Although exposure to stressful life events in adolescence has been associated with poor health as measured by number of physicians’ visits and symptom scores, little is known regarding stress in adolescence and either concurrent or subsequent asthma.
[Photo: Dr. Eyal Oren]
Dr. Eyal Oren, assistant professor and infectious disease epidemiologist at the University of Arizona Mel and Enid Zuckerman College of Public Health, and colleagues examined the association between stressful events in adolescence and current symptoms or new active asthma. Their findings are published in the Journal of Allergy and Clinical Immunology: In Practice.
The Tucson Children’s Respiratory Study, a prospective population-based birth cohort, surveyed participants at 10 ages between 6 and 29 years regarding respiratory health. Asthma was defined as a physician-diagnosis of asthma with symptoms during the previous year. At age 16, participants (n = 318) were queried regarding stressful life events using the 67-item Life Events Questionnaire for Adolescents (LEQA). LEQA scores were examined in relation to both concurrent and new active asthma. Estimates were obtained with logistic regression and mixed models.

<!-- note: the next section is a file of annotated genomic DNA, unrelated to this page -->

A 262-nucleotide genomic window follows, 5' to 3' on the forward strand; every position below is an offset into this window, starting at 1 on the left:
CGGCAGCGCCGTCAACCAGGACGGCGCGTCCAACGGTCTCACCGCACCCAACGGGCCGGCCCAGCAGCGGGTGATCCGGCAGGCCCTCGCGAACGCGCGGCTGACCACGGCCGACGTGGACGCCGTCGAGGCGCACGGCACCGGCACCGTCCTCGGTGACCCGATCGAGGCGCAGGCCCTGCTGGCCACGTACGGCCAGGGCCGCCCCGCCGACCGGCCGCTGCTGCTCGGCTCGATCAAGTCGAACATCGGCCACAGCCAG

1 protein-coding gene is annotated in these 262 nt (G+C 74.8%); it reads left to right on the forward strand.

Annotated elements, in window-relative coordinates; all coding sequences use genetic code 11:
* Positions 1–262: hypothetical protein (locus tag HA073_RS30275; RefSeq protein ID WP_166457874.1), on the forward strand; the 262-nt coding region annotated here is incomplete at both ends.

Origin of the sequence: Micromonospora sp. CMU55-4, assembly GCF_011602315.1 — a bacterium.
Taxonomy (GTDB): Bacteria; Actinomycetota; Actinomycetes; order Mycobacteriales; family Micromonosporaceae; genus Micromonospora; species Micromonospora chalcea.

There was no relation between asthma prevalence at age 16 and LEQA scores in the overall sample, although males with high LEQA scores had higher prevalence of asthma compared with males with low scores. Among adolescents with no asthma through age 16, risk of new asthma was greater for those with high LEQA scores after adjustment for potential confounders including smoking. Emotional support from family and friends slightly diminished the relation of stress to new asthma.
The research suggests that stressful life events during adolescence are associated with subsequent new asthma. Additional biological and psychological measures of stress would complement these findings.
Self-reported Stressful Life Events during Adolescence and Asthma.
Journal of Allergy and Clinical Immunology: In Practice. November 1, 2016